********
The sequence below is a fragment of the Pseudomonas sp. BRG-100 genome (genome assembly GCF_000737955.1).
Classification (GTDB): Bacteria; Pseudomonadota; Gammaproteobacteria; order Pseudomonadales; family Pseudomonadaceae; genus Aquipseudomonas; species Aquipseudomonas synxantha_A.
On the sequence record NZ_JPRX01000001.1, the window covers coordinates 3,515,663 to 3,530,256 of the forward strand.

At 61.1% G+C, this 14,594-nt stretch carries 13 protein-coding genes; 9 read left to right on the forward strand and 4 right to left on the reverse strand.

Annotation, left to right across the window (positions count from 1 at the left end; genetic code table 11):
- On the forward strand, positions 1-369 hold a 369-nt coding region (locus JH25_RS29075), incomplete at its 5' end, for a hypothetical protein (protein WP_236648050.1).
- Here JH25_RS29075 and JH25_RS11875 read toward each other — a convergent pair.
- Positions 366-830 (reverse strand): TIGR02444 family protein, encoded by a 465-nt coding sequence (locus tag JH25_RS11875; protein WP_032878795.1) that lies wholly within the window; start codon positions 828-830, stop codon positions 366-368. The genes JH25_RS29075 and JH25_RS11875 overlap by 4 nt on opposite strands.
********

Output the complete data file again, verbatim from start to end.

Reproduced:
The sequence below is a fragment of the Pseudomonas sp. BRG-100 genome (genome assembly GCF_000737955.1).
Classification (GTDB): Bacteria; Pseudomonadota; Gammaproteobacteria; order Pseudomonadales; family Pseudomonadaceae; genus Aquipseudomonas; species Aquipseudomonas synxantha_A.
On the sequence record NZ_JPRX01000001.1, the window covers coordinates 3,515,663 to 3,530,256 of the forward strand.

At 61.1% G+C, this 14,594-nt stretch carries 13 protein-coding genes; 9 read left to right on the forward strand and 4 right to left on the reverse strand.

Annotation, left to right across the window (positions count from 1 at the left end; genetic code table 11):
- On the forward strand, positions 1-369 hold a 369-nt coding region (locus JH25_RS29075), incomplete at its 5' end, for a hypothetical protein (protein WP_236648050.1).
- Here JH25_RS29075 and JH25_RS11875 read toward each other — a convergent pair.
- Positions 366-830 (reverse strand): TIGR02444 family protein, encoded by a 465-nt coding sequence (locus tag JH25_RS11875; protein WP_032878795.1) that lies wholly within the window; start codon positions 828-830, stop codon positions 366-368. The genes JH25_RS29075 and JH25_RS11875 overlap by 4 nt on opposite strands.